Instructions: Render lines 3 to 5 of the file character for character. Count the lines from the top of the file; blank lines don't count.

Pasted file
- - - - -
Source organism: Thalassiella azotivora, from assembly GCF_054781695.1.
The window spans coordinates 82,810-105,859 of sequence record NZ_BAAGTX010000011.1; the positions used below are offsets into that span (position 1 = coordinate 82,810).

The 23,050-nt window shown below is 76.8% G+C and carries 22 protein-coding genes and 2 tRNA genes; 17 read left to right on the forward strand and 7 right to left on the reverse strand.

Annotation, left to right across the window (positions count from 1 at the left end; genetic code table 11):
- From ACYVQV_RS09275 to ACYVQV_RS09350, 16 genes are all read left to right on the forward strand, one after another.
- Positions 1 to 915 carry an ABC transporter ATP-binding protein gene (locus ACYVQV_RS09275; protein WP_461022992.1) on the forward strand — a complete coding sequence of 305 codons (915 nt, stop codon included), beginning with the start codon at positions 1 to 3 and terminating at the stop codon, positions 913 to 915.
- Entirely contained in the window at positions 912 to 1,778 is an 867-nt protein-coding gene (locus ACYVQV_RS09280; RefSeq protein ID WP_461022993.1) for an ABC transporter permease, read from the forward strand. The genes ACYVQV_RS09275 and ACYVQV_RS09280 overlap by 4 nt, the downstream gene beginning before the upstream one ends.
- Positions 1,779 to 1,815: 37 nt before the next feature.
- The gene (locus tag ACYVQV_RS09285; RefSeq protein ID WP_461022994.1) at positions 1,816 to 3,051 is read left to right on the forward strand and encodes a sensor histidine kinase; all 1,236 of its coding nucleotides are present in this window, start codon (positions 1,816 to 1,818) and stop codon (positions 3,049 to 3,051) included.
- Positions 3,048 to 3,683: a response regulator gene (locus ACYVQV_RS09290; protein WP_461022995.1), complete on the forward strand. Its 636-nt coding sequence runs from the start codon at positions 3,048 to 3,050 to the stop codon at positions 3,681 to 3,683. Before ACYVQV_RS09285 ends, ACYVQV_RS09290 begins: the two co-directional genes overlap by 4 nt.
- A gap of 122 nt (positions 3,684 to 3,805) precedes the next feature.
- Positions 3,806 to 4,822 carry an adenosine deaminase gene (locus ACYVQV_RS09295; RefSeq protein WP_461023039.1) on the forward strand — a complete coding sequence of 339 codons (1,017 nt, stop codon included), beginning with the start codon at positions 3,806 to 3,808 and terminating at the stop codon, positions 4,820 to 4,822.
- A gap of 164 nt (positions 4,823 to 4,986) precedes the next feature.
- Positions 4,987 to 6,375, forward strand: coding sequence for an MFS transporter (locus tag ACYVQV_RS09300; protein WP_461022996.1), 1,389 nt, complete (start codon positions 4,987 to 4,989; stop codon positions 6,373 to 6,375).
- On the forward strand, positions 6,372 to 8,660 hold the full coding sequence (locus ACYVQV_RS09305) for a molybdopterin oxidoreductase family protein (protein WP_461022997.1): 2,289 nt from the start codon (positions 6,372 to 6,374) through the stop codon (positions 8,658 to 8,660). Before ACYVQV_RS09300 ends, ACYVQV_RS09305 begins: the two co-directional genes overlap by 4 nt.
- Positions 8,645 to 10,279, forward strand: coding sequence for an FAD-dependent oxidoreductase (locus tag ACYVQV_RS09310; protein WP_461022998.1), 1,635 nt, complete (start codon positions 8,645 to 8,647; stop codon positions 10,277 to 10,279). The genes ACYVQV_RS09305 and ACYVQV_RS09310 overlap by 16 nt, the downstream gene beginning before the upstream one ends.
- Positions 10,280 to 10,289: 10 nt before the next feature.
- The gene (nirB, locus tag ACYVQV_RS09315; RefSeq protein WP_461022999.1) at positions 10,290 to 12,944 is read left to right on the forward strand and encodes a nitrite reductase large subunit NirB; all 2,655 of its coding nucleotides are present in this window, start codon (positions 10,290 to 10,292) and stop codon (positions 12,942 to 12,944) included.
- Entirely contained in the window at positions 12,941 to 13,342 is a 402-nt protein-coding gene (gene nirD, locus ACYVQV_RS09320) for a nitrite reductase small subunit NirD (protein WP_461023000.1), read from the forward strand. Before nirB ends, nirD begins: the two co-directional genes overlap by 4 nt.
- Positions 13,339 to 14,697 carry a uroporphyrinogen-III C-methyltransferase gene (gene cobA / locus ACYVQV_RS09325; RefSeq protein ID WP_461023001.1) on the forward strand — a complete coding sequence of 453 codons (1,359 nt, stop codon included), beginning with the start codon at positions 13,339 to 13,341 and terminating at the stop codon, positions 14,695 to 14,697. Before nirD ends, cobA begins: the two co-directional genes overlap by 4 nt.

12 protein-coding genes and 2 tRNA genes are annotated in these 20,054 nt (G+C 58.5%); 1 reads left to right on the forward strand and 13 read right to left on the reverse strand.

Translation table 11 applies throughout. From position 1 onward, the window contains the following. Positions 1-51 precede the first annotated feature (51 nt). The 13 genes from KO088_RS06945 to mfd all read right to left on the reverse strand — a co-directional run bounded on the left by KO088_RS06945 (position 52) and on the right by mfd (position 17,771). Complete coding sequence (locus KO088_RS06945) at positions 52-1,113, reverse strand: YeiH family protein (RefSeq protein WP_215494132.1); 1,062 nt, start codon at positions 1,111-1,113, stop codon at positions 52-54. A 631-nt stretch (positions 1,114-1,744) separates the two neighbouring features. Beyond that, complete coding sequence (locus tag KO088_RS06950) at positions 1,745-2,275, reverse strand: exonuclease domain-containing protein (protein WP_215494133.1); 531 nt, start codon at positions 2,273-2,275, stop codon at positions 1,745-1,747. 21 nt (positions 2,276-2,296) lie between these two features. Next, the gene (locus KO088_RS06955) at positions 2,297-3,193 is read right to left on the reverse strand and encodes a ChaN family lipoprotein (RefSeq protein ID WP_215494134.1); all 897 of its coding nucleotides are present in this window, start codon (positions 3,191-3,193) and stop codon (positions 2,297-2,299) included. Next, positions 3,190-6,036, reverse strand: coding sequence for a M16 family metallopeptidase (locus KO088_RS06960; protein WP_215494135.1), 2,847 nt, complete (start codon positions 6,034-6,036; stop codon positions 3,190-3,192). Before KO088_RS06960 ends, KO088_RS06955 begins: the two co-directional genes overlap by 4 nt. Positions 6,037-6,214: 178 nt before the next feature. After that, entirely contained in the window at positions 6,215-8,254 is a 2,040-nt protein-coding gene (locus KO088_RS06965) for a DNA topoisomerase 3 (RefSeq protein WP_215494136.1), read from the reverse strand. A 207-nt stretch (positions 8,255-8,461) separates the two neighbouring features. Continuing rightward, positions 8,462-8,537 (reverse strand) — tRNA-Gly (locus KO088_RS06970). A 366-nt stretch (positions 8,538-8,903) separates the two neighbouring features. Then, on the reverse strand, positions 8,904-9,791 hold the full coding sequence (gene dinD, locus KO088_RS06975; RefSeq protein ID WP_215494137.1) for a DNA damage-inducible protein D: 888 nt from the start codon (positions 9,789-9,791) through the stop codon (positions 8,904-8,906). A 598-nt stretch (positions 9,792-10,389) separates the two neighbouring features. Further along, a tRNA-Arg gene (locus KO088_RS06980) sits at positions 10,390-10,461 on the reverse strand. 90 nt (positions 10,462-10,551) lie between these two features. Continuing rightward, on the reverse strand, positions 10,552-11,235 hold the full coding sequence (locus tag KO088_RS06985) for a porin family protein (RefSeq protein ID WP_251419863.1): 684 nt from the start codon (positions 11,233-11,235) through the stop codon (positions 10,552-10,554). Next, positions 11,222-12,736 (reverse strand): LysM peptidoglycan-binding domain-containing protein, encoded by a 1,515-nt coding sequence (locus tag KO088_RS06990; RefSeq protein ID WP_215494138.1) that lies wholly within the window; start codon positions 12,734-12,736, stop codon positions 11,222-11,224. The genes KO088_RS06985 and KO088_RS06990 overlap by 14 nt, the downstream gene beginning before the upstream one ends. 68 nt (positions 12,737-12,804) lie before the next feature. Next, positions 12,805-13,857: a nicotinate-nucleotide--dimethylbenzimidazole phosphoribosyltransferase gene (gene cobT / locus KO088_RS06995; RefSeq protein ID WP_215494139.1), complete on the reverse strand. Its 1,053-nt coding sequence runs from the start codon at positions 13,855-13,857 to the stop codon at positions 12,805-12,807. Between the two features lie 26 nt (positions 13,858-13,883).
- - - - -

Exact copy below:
The 23,050-nt window shown below is 76.8% G+C and carries 22 protein-coding genes and 2 tRNA genes; 17 read left to right on the forward strand and 7 right to left on the reverse strand.

Annotation, left to right across the window (positions count from 1 at the left end; genetic code table 11):
- From ACYVQV_RS09275 to ACYVQV_RS09350, 16 genes are all read left to right on the forward strand, one after another.